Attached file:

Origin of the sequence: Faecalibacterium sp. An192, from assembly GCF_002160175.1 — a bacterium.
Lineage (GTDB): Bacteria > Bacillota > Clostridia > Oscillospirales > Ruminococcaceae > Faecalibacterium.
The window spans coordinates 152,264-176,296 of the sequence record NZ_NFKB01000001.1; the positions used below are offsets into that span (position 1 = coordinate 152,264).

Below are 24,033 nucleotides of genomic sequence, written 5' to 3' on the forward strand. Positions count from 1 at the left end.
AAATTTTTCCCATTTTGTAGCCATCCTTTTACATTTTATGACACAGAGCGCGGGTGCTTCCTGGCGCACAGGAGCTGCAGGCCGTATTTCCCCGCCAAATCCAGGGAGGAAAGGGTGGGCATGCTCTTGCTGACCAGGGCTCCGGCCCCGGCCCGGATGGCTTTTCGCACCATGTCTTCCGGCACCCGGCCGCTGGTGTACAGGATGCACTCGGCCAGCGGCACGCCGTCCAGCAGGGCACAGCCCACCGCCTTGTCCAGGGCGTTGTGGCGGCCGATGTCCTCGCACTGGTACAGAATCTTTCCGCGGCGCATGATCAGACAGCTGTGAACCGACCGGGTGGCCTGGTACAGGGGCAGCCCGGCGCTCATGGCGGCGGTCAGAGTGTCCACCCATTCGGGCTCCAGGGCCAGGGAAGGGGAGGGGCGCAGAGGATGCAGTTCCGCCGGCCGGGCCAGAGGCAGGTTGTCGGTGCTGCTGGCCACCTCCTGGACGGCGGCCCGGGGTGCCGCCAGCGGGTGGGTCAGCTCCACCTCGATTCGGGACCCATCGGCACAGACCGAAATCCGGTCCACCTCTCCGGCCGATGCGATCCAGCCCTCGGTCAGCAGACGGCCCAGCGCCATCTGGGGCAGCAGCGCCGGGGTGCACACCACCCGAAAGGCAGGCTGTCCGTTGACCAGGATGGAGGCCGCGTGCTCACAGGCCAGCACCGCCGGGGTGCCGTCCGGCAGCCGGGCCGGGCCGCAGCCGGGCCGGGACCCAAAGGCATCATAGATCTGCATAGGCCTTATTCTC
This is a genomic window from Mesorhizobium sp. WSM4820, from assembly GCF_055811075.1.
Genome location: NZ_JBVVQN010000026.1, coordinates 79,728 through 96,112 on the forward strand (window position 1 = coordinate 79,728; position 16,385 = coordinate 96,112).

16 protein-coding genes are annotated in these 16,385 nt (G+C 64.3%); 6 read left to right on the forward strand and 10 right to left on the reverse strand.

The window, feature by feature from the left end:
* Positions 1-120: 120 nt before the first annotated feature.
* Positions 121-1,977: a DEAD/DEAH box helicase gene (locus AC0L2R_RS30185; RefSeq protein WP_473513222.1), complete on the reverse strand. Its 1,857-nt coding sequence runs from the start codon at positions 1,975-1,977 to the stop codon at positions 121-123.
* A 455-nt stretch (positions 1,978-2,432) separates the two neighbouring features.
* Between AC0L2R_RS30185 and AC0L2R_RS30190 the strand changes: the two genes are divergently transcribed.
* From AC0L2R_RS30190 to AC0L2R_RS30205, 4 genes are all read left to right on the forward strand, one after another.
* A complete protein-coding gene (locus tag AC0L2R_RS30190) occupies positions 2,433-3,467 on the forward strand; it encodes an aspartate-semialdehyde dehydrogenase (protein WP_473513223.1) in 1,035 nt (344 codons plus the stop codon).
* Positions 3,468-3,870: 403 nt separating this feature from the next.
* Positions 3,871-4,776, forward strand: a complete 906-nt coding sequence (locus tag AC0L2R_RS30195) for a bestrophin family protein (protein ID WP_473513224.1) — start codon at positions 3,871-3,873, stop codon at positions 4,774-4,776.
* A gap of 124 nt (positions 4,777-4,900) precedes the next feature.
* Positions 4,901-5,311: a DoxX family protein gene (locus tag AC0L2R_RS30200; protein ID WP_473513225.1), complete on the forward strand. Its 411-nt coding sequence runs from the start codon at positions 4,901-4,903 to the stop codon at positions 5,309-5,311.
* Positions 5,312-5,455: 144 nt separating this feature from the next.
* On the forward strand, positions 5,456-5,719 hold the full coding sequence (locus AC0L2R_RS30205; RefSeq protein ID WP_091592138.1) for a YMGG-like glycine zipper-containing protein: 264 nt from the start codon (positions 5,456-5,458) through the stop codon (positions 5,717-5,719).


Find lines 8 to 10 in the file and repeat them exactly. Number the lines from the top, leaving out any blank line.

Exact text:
16 protein-coding genes are annotated in these 16,385 nt (G+C 64.3%); 6 read left to right on the forward strand and 10 right to left on the reverse strand.

The window, feature by feature from the left end:
* Positions 1-120: 120 nt before the first annotated feature.